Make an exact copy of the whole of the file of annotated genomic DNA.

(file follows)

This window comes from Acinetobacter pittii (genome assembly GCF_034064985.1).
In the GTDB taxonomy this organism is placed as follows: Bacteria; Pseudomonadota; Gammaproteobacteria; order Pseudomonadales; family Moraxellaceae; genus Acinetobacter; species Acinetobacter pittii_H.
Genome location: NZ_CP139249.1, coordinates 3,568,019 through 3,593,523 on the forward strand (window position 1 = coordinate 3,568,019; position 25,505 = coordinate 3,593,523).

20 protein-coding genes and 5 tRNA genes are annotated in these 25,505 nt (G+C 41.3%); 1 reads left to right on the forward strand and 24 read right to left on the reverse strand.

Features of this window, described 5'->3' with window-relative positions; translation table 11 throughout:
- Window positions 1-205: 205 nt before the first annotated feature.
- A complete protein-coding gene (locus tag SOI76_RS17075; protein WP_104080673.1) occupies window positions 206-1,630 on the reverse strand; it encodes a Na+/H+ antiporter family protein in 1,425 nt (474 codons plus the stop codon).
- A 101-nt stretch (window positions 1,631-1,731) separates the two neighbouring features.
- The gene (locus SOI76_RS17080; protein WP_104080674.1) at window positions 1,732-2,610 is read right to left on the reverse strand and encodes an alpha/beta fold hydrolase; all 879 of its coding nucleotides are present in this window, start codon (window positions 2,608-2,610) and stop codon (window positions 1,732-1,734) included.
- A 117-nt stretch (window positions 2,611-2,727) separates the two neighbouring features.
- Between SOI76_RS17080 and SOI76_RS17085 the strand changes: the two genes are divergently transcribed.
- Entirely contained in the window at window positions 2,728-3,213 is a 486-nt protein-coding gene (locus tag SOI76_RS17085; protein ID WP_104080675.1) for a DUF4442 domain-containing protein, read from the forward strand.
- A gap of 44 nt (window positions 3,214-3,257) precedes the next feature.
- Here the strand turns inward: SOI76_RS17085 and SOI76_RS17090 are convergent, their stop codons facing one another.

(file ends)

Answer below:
This window comes from Acinetobacter pittii (genome assembly GCF_034064985.1).
In the GTDB taxonomy this organism is placed as follows: Bacteria; Pseudomonadota; Gammaproteobacteria; order Pseudomonadales; family Moraxellaceae; genus Acinetobacter; species Acinetobacter pittii_H.
Genome location: NZ_CP139249.1, coordinates 3,568,019 through 3,593,523 on the forward strand (window position 1 = coordinate 3,568,019; position 25,505 = coordinate 3,593,523).

20 protein-coding genes and 5 tRNA genes are annotated in these 25,505 nt (G+C 41.3%); 1 reads left to right on the forward strand and 24 read right to left on the reverse strand.

Features of this window, described 5'->3' with window-relative positions; translation table 11 throughout:
- Window positions 1-205: 205 nt before the first annotated feature.
- A complete protein-coding gene (locus tag SOI76_RS17075; protein WP_104080673.1) occupies window positions 206-1,630 on the reverse strand; it encodes a Na+/H+ antiporter family protein in 1,425 nt (474 codons plus the stop codon).
- A 101-nt stretch (window positions 1,631-1,731) separates the two neighbouring features.
- The gene (locus SOI76_RS17080; protein WP_104080674.1) at window positions 1,732-2,610 is read right to left on the reverse strand and encodes an alpha/beta fold hydrolase; all 879 of its coding nucleotides are present in this window, start codon (window positions 2,608-2,610) and stop codon (window positions 1,732-1,734) included.
- A 117-nt stretch (window positions 2,611-2,727) separates the two neighbouring features.
- Between SOI76_RS17080 and SOI76_RS17085 the strand changes: the two genes are divergently transcribed.
- Entirely contained in the window at window positions 2,728-3,213 is a 486-nt protein-coding gene (locus tag SOI76_RS17085; protein ID WP_104080675.1) for a DUF4442 domain-containing protein, read from the forward strand.
- A gap of 44 nt (window positions 3,214-3,257) precedes the next feature.
- Here the strand turns inward: SOI76_RS17085 and SOI76_RS17090 are convergent, their stop codons facing one another.